Syrian Regime Continues to Obstruct Coverage Amidst Protests

6 Sep

I am always surprised by the power social media can have on developing countries.

I recently read an article in The New York Times that highlighted the most recent protests in Syria this Friday. To bring you up-to-date, Syria has been under political unrest since March because of anti-regime and pro-democracy protests, particularly against President Bashar al-Assad.

Syrian security forces in anticipation of protests on the last day of Ramadan.

But what I found interesting about the article was how the reporter obtained the news. The Syrian government has heavy restrictions on independent reporting, which makes it difficult for foreign news organizations to report on what’s really going on. Syria’s own state-run television channel reported that there were no demonstrations at all on Friday. According to one activist, Shakeeb Al-Jabri’s, Twitter, the channels were actually broadcasting old footage and scenes filmed on Hollywood sets. Syria is labeled an “Internet enemy” by Reporters Without Borders for their control over the growth of the Internet, content filtering, watching over internet users, and jailing citizens who use the internet to “weaken national sentiment”.

This type of old-school propaganda journalism, although common in non-democratic societies, still surprises me. The great thing about today’s global communication though is that activists are taking  full advantage of social media to share with the rest of the world what’s really going on in Syria.

For example, although Syrian news insisted no protests occurred Friday, activists said that 11 protesters were killed by the country’s security forces.  They spread the word through Twitter and by posting this video, as well as many other, more violent videos showing police firing at protesters. Thousands have died from Syria’s crackdown. According to Reporters Without Borders , the regime has been arresting, kidnapping and beating foreign reporters trying to provide information on what’s been happening these past few months. From what we’ve read in our textbook, Syria seems to fall under the Authoritarian Concept, which is when the media are controlled by the state or sovereign.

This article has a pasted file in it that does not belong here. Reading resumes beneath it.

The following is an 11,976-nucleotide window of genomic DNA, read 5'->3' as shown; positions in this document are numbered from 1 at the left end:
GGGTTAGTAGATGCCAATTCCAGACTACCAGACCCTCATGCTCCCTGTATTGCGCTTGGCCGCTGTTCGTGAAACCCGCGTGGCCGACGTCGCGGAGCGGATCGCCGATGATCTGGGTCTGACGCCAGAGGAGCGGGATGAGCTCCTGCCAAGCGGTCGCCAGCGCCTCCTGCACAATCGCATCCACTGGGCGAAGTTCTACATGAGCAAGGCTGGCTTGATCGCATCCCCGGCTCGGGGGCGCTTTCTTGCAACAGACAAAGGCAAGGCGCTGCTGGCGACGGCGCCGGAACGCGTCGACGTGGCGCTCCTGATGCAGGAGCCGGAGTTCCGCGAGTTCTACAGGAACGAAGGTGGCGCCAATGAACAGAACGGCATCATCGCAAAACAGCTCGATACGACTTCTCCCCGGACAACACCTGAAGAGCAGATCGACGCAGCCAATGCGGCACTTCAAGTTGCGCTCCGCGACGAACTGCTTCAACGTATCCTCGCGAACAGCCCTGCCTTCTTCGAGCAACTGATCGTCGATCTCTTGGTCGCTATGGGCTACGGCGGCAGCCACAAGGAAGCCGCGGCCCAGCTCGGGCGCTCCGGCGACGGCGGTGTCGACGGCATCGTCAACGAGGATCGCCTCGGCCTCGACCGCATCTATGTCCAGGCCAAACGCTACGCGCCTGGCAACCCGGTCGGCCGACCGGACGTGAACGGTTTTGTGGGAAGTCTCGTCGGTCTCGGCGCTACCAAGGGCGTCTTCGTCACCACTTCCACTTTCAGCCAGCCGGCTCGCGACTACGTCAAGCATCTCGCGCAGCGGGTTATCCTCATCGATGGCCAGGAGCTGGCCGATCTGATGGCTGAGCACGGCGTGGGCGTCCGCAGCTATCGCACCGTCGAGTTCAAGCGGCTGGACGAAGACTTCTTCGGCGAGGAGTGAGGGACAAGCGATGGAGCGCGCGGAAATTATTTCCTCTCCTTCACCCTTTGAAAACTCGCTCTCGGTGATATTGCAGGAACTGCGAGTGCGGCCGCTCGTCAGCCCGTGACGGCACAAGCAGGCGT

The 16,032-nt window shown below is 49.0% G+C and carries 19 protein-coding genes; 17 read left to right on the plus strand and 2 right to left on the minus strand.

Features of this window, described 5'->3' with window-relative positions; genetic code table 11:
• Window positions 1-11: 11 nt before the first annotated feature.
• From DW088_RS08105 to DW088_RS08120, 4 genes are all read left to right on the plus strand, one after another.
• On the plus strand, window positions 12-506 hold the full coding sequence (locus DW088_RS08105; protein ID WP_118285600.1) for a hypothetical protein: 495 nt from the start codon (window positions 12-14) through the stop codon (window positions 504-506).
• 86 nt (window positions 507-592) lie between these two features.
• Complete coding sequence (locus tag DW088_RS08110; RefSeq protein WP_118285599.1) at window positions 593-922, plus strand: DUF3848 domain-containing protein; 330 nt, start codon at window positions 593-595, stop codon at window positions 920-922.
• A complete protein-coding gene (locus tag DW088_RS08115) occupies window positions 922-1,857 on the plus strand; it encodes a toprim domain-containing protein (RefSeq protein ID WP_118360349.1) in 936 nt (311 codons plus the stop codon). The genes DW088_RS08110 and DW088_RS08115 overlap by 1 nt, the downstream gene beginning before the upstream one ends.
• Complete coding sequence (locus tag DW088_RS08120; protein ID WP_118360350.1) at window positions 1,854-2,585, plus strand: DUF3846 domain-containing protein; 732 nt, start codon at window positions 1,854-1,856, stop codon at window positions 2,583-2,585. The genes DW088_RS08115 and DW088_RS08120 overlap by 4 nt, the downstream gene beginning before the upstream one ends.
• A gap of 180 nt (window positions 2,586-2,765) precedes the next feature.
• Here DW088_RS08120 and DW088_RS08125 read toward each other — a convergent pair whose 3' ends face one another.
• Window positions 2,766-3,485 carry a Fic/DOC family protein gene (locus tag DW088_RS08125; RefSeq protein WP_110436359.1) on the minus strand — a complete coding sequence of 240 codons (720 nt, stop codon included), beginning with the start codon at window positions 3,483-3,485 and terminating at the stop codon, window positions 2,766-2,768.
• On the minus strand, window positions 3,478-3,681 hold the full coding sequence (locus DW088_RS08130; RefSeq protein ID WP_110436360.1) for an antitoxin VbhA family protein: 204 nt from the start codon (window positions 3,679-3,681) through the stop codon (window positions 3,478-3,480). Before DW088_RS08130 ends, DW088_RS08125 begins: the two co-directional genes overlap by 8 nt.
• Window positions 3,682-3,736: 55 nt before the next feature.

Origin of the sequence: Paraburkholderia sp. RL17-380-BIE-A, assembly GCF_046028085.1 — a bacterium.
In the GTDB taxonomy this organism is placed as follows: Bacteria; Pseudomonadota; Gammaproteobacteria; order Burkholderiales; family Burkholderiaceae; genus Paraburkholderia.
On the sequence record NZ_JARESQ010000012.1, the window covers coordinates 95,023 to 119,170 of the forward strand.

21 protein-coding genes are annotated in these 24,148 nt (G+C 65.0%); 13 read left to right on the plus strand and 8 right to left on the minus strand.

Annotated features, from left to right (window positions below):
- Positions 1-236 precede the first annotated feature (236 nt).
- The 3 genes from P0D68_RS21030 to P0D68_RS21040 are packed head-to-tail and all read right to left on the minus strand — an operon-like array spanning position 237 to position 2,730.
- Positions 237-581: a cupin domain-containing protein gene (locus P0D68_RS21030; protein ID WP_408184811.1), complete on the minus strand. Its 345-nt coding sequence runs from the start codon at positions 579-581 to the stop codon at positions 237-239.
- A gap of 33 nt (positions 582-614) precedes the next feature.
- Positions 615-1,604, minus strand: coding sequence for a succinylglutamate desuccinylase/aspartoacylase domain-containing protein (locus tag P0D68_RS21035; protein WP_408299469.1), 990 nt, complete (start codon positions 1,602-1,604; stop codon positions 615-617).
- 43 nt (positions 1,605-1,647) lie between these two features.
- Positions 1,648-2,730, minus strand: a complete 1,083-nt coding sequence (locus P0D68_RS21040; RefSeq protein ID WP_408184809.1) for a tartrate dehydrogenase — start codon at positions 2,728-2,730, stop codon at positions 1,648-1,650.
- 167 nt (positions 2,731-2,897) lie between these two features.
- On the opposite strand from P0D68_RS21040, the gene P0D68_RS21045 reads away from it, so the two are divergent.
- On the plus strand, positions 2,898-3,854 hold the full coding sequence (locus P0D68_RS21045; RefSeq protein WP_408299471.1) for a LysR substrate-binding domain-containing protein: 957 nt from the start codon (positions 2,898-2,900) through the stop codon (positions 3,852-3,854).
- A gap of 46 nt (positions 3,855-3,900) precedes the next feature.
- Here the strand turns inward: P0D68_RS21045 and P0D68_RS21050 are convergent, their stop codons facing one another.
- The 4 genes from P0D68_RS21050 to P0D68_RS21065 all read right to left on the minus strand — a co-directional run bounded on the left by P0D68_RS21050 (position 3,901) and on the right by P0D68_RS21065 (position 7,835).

Despite all the violence, another video (provided by regime sympathizers) said to have been filmed that same Friday in Homs, where activists have been under attack for months, show protesters singing and swaying peacefully. A drastic difference from what activists have been reporting.

Thanks the various forms of non-traditional news coverage however, the world is listening to Syrian citizens.

According to BBC News, the Arab Leauge “called for political and social reforms as well as an ‘end to the spilling of blood and (for Syria) to follow the way of reason before it is too late’.” The EU banned oil imports from Syria and “The US had already banned the import of Syrian oil and called called on Mr Assad to step down.”

I’d like to note the similarities between the Syrian activists and the Indian activists in the Hazare hunger strike post I made last week. Both overcame government’s efforts to suppress their protests through this powerfully connected global information world we live in. Without the power of the internet, more reporters would have to resort to the more-dangerous tactics of on-the-scene reporting.


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